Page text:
- Looking at maximum DrawDown in of -58.7 days in the period of the last 3 years, we see it is relatively lower, thus worse in comparison to SPY (-19.3 days).

'The Drawdown Duration is the length of any peak to peak period, or the time between new equity highs. The Max Drawdown Duration is the worst (the maximum/longest) amount of time an investment has seen between peaks (equity highs) in days.'

Using this definition on our asset we see for example:- The maximum days below previous high over 5 years of ProShares UltraShort Health Care is 1257 days, which is larger, thus worse compared to the benchmark SPY (187 days) in the same period.
- Compared with SPY (139 days) in the period of the last 3 years, the maximum days below previous high of 637 days is larger, thus worse.

'The Drawdown Duration is the length of any peak to peak period, or the time between new equity highs. The Avg Drawdown Duration is the average amount of time an investment has seen between peaks (equity highs), or in other terms the average of time under water of all drawdowns. So in contrast to the Maximum duration it does not measure only one drawdown event but calculates the average of all.'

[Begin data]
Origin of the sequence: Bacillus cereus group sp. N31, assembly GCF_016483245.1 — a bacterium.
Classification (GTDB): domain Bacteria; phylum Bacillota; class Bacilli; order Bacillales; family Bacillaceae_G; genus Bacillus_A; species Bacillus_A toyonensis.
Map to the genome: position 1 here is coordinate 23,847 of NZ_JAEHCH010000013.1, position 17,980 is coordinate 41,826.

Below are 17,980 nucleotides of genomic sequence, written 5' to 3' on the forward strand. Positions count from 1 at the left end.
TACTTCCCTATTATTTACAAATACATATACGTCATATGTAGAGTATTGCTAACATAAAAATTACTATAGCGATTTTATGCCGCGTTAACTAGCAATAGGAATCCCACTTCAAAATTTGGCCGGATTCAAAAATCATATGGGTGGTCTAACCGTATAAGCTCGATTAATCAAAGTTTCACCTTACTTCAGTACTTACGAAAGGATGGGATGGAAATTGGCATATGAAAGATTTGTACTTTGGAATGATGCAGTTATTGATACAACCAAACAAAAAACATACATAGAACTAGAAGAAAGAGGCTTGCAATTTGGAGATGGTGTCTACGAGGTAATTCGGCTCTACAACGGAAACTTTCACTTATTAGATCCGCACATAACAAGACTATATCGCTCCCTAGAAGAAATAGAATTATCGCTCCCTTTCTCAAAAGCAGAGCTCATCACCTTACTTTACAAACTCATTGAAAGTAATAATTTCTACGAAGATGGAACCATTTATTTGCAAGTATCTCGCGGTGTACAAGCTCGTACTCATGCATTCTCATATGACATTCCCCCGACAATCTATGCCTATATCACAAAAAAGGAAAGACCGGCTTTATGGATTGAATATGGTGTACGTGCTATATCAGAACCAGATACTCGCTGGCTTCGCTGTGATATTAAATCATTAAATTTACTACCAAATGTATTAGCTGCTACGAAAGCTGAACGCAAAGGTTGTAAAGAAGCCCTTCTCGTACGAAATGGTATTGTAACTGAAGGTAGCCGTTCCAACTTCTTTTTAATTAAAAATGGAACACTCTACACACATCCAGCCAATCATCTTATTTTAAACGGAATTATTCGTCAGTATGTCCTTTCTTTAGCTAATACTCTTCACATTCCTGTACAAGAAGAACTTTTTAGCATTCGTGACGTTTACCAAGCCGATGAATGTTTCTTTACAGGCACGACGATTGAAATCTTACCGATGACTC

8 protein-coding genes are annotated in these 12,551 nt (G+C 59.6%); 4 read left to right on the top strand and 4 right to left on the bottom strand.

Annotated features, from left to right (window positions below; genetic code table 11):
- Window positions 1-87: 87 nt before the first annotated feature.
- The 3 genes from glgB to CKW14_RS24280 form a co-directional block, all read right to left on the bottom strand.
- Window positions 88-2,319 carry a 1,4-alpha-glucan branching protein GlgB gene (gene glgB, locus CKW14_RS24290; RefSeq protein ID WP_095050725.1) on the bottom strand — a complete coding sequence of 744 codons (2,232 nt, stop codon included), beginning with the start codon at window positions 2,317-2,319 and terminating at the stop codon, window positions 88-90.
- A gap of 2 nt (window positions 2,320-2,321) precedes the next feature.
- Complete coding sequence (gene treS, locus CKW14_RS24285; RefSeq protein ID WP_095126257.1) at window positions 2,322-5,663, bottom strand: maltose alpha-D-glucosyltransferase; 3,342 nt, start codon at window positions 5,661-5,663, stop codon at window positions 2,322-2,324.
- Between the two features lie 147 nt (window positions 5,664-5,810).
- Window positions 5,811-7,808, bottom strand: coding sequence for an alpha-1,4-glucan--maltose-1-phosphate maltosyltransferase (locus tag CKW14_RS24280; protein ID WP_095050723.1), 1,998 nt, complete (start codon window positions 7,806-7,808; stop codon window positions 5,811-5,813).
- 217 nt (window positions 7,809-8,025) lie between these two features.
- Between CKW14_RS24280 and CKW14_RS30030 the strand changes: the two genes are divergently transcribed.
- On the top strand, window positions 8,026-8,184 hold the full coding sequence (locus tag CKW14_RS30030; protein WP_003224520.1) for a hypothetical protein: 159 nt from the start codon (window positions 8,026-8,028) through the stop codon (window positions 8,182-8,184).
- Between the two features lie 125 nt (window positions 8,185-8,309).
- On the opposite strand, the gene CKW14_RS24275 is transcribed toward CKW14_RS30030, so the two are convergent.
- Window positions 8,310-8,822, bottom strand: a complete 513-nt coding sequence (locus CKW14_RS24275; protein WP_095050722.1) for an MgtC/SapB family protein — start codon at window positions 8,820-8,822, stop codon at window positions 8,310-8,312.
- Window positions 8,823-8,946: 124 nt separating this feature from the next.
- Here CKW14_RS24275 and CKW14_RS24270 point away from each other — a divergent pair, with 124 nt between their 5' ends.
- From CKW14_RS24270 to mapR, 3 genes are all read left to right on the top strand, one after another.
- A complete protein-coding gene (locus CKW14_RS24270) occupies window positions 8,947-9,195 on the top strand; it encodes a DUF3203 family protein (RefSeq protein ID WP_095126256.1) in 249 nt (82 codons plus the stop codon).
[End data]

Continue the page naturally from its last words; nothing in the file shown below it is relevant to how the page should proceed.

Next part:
Using this definition on our asset we see for example:- The average days below previous high over 5 years of ProShares UltraShort Health Care is 629 days, which is greater, thus worse compared to the benchmark SPY (41 days) in the same period.
- During the last 3 years, the average time in days below previous high water mark is 276 days, which is greater, thus worse than the value of 36 days from the benchmark.

Historical returns have been extended using synthetic data.
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- "Year" returns in the table above are not equal to the sum of monthly returns due to compounding.
- Performance results of ProShares UltraShort Health Care are hypothetical, do not account for slippage, fees or taxes, and are based on backtesting, which has many inherent limitations, some of which are described in our Terms of Use.